Norfolk and Waveney ICS
Norfolk and Waveney ICS has built on its award-winning COVID Protect approach, establishing Protect NOW, a GP-led collaboration that uses data analytics and risk stratification to identify people at risk of undiagnosed or poorly managed Type 2 diabetes to improve patient engagement, care and outcomes.

North East and North Cumbria ICS
The North East and North Cumbria ICS is successfully joining up healthcare and social care data, using the OPTICA software, to streamline and simplify processes to effectively support discharge.

Regarding the usage of data, the Review recommends that as a whole data collection should increasingly include outcomes (including, crucially, Patient Reported Experiences and Outcomes) rather than mainly focusing on inputs and processes.


Full list of all the recommendations:

Chapter 2: recommendations:

  1. The share of total NHS budgets at the ICS level going towards prevention should be increased by at least 1% over the next 5 years. To deliver this the following enablers are required:
  2. a) DHSC establish a working group of local government, public health leaders, OHID, NHS England and DHSC, as well as leaders from arrange of ICSs, to agree on a straightforward and easily understood framework for broadly defining what we mean by prevention.
  3. b) Following an agreed framework ICSs establish and publish their baseline of investment in prevention.
  4. That the government leads and convenes a national mission for health improvement. I also support the Health and Social Care Select Committee’s recommendation that DHSC should publish, as soon as possible, the proposed shared outcomes framework.
  5. That a national Integrated Care Partnership Forum is established.
  6. The government establish a Health, Wellbeing and Care Assembly.
  7. That NHS England, DHSC and ICSs work together to develop a minimum data sharing standards framework to be adopted by all ICSs in order to improve interoperability and data sharing across organisational barriers.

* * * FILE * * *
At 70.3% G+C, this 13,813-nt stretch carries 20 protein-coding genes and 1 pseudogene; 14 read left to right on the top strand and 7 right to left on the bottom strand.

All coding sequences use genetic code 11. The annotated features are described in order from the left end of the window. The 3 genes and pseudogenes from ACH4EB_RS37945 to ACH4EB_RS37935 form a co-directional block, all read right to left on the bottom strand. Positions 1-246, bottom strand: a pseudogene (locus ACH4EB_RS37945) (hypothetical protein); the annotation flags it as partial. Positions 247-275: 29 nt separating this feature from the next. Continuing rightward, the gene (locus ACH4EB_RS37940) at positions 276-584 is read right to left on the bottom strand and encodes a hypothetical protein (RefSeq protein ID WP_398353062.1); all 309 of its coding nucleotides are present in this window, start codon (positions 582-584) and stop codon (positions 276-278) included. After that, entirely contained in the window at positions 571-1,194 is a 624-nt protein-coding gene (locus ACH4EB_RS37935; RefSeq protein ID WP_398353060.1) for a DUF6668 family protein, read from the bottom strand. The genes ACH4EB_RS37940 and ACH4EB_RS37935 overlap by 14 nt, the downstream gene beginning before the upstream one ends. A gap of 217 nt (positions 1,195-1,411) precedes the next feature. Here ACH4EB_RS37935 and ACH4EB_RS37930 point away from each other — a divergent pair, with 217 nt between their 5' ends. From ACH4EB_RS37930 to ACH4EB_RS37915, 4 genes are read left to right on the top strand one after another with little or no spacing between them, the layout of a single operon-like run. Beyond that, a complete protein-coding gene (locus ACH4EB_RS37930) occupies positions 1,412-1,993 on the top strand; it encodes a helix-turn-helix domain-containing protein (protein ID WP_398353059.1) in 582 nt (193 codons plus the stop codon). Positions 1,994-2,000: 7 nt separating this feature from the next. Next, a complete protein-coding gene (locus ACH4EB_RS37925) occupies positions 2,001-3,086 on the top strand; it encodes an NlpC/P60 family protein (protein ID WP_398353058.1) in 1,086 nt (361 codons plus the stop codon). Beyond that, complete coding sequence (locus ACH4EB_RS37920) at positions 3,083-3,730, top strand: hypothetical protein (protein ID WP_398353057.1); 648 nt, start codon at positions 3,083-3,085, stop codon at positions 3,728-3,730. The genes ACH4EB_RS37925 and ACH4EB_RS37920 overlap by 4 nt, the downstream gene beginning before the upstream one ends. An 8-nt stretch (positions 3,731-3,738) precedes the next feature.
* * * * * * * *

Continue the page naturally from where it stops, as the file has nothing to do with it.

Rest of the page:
8. DHSC should, this year, implement the proposed reform of Control of Patient Information regulations, building on the successful change during the pandemic and set out in the Data Saves Lives Strategy (2022).
  9. NHS England should invite ICSs to identify appropriate digital and data leaders from within ICSs – including from local government, social care providers and the VCFSE provider sector – to join the Data Alliance and Partnership Board.
  10. Building on the existing work of NHS England, the NHS App should become an even stronger platform for innovation, with the code being made open source to approved developers as each new function is developed.
  11. The government should set a longer-term ambition of establishing Citizen Health Accounts.

Chapter 3: recommendations:

  1. HOSCs (and, where agreed, Joint HOSCs) should have an explicit role as System Overview and Scrutiny Committees. To enable this DHSC should work with local government to develop a renewed support offer to HOSCs and to provide support to ICSs where needed in this respect.
  2. Each ICS should be enabled to set a focused number of locally co-developed priorities or targets and decide the metrics for measuring these. These priorities should be treated with equal weight to national targets and should span across health and social care.